SC governor pushes for schools to open in person; DHEC talks COVID-19 vaccines

SC governor pushes for schools to open in person; DHEC talks COVID-19 vaccines

WEST COLUMBIA, S.C. (WIS) - Gov. Henry McMaster issued recommendations on how he believes the state should spend remaining COVID-19 relief funding during an update Thursday afternoon.

He also took the opportunity to push more schools to reopen in person, saying he would have issued an executive order making them open if it were legal.

During Thursday’s news conference, state health officials also discussed their planning for the eventual distribution of a COVID-19 vaccine.

The governor first discussed funding.

He is recommending the General Assembly allocate $50 million to schools who are open for in-person learning five days a week.

The governor used that recommendation as a jumping off point to urge all schools to fully reopen.

He said he’s heard from parents who are upset, and he’s also upset -- because, he says, people should not have to choose between their job and their children’s education.

McMaster is also calling for $450 million to replenish the unemployment insurance trust. And he would like $30 million to go toward small businesses that didn’t get a chance to get a PPP loan.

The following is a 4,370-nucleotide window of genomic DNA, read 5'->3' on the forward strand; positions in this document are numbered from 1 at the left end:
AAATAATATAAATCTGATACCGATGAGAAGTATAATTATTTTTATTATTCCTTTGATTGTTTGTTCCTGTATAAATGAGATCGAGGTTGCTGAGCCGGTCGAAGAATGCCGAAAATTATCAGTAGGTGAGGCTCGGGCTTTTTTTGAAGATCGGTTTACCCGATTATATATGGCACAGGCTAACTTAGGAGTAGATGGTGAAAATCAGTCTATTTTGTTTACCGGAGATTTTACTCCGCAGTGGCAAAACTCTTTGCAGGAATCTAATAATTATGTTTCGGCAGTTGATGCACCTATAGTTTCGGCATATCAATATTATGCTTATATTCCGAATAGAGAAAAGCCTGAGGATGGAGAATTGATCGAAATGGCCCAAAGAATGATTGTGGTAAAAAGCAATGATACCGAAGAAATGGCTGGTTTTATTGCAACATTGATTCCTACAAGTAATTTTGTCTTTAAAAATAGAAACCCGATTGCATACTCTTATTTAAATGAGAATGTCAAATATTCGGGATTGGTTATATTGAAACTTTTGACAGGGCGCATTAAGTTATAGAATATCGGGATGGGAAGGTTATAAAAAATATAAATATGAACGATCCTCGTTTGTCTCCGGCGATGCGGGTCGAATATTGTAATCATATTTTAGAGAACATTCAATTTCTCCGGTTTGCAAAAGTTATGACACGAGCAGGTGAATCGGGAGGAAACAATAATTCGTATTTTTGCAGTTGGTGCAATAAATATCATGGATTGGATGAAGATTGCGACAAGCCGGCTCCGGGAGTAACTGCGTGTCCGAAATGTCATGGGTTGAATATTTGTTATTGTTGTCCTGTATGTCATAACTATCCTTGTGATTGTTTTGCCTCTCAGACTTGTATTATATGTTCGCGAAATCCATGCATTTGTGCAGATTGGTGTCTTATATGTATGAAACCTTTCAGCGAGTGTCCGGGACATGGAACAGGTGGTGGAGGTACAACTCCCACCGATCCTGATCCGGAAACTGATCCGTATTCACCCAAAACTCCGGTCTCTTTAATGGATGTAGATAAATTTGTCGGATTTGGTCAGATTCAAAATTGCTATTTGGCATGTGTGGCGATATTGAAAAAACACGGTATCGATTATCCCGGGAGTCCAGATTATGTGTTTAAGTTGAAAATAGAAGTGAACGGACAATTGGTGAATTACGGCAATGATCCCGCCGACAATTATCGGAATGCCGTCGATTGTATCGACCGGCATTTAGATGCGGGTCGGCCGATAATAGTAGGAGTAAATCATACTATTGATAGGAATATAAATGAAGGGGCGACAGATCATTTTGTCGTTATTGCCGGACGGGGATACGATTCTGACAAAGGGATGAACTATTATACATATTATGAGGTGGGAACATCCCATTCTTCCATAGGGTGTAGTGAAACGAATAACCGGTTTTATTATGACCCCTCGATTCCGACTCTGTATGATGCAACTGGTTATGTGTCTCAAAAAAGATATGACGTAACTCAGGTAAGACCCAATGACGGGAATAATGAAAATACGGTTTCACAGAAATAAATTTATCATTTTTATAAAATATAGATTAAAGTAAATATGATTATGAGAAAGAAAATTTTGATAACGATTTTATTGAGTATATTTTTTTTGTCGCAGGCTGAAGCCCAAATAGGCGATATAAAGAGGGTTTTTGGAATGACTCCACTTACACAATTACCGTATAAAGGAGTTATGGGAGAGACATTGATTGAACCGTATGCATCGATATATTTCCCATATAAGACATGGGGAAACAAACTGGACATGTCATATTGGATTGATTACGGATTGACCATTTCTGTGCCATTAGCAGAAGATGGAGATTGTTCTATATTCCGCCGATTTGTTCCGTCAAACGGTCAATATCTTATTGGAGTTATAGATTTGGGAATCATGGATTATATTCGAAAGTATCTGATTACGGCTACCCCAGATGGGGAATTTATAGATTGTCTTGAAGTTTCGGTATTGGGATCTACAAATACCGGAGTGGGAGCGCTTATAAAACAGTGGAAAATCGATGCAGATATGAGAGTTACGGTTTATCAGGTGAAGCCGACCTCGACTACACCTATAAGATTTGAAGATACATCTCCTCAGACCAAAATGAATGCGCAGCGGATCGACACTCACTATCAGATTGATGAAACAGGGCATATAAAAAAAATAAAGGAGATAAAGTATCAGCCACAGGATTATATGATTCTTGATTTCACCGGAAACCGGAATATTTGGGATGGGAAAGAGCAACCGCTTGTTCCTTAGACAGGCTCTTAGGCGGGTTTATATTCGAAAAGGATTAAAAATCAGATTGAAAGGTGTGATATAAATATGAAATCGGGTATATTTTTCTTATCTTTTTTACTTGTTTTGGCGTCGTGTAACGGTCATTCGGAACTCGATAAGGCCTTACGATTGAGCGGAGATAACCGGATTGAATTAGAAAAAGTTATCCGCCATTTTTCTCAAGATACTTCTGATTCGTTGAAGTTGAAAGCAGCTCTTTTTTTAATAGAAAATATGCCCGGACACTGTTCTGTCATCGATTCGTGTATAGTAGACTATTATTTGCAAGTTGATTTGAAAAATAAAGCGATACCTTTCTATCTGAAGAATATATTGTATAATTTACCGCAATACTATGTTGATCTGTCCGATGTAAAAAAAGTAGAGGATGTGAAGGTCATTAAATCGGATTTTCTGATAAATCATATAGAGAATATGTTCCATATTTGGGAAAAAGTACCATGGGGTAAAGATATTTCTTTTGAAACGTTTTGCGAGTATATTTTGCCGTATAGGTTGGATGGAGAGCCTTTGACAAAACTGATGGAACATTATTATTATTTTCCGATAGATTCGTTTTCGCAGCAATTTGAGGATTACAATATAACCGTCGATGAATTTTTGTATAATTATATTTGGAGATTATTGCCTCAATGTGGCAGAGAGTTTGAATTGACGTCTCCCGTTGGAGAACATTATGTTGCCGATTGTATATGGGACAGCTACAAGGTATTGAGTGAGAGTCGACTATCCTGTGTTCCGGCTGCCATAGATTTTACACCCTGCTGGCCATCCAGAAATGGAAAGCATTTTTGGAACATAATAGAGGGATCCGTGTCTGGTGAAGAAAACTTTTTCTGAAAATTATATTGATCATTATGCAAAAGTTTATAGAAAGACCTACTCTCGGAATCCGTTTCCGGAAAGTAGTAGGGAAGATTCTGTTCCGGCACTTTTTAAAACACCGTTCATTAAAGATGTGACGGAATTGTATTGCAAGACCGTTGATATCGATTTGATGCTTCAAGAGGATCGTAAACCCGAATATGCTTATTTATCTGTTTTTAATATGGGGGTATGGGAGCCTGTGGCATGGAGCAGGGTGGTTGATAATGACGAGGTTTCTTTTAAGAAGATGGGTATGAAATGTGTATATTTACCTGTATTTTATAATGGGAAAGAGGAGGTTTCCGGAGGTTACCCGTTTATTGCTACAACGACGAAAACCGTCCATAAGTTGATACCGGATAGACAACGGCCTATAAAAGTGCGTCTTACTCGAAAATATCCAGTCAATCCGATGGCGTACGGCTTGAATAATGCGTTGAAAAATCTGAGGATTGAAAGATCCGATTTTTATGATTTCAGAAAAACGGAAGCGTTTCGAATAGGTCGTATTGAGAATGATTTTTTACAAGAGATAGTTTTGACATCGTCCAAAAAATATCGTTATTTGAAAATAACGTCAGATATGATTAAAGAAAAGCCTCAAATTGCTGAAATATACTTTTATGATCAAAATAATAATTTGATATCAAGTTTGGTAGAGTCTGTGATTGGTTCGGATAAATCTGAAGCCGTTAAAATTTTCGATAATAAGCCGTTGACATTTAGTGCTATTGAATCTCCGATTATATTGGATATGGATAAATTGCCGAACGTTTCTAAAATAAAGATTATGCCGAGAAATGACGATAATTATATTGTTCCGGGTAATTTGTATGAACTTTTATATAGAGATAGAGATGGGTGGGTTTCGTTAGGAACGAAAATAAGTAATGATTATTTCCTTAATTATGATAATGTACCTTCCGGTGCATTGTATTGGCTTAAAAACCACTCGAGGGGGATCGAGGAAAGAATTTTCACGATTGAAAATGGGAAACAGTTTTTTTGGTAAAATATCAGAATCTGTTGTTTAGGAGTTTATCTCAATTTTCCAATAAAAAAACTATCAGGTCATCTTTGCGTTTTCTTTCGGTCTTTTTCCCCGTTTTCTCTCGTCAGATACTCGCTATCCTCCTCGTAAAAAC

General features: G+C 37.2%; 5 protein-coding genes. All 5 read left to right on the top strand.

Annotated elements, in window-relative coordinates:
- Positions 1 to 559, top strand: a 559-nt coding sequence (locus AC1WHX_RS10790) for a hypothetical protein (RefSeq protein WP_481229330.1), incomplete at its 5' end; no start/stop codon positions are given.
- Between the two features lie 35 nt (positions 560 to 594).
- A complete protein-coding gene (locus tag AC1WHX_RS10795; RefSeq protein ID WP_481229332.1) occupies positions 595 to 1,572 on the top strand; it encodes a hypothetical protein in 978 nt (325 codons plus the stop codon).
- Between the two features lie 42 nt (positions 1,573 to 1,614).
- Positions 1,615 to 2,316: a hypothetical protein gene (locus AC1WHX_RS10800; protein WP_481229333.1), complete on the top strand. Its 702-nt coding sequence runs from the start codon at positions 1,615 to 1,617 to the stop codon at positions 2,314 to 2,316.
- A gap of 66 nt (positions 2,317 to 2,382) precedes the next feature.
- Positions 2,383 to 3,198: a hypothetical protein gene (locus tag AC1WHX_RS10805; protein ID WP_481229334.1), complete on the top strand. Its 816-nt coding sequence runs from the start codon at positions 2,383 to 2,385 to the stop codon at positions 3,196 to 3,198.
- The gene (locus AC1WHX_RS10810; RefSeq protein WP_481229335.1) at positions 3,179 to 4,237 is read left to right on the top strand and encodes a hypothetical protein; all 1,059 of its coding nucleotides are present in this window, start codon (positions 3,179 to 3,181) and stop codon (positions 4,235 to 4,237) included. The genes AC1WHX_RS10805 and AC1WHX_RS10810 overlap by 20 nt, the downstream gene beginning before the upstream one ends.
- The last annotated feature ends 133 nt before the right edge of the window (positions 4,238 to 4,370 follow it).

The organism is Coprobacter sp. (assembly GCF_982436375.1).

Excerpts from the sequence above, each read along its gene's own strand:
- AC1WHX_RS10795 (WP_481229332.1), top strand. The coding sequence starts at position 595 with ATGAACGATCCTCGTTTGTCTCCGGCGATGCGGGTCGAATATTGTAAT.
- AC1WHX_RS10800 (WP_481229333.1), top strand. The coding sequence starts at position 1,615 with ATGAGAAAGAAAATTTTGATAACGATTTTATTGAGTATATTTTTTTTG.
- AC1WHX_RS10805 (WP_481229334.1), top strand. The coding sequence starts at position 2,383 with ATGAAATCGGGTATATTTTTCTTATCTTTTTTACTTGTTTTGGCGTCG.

McMaster brought up the director of the Department of Health and Environmental Control, Marshall Taylor, to talk about how they plan to distribute the COVID-19 vaccine, once it’s available.

Taylor said they don’t yet know when South Carolina will get access to a vaccine, but it will likely be in the next few months.

Those at highest risk of contracting the virus -- front line medical workers, nursing home care takers and residents, critical infrastructure employees, etc... -- will be the first to receive the vaccine.

It will be a two dose vaccine, with a booster shot required around 21 to 28 days after the first shot.

“We, just like you, have heard that an approved vaccine could be made available as early as this fall,” Taylor said. “We will be ready.”

While South Carolina could see some vaccines this fall, it will be many months before its available in large quantities.

Taylor stressed the need to continue widespread testing across the state to help slow the spread. He also urged people to wear a mask and keep social distancing and using good hygiene.

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